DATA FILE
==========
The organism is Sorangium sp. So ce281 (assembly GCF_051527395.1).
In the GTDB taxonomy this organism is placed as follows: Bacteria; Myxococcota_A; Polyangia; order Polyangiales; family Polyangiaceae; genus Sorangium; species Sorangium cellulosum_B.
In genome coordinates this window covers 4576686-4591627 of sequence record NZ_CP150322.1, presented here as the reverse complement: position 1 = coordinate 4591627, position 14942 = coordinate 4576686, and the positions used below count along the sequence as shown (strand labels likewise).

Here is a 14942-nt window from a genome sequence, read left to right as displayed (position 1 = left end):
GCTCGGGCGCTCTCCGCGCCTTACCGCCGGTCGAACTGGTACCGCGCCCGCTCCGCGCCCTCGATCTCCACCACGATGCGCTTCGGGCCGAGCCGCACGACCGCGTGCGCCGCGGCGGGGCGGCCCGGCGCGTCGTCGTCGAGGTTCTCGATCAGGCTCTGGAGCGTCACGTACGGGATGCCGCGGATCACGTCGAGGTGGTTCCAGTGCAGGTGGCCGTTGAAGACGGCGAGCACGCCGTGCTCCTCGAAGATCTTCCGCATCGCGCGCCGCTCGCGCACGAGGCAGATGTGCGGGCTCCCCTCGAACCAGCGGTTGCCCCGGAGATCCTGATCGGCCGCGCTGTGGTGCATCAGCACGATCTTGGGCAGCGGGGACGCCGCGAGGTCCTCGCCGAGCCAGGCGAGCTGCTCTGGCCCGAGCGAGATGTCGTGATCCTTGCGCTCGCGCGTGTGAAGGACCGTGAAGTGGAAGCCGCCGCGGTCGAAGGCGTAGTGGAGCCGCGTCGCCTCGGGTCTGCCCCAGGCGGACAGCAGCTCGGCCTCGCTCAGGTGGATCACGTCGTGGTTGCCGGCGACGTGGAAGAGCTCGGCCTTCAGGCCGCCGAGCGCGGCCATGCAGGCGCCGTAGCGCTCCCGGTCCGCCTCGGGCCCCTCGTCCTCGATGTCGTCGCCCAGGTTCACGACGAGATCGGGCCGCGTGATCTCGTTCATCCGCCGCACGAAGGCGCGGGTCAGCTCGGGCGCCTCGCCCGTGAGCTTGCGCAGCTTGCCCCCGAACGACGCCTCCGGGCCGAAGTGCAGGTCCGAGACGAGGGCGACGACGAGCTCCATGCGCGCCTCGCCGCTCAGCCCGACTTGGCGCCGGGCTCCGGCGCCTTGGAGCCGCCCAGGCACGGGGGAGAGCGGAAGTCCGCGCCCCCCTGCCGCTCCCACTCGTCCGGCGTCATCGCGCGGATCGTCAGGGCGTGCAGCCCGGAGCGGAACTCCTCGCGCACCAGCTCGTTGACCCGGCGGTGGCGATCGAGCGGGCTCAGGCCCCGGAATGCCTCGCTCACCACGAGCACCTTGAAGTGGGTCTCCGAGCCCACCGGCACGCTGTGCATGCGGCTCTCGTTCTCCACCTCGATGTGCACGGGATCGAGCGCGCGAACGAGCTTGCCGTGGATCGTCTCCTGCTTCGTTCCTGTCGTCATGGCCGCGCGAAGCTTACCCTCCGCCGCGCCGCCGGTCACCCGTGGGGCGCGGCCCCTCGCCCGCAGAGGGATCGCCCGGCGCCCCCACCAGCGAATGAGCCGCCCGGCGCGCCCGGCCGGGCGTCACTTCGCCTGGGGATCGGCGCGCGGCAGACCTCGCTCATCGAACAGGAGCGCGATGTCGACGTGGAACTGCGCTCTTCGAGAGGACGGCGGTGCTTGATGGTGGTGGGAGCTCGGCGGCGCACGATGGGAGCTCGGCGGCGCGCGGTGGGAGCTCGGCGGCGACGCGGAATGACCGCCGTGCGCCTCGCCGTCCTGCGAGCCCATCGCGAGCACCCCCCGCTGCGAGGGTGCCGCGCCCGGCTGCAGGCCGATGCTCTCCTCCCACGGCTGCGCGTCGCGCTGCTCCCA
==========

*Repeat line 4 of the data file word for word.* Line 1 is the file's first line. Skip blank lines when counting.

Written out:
Here is a 14942-nt window from a genome sequence, read left to right as displayed (position 1 = left end):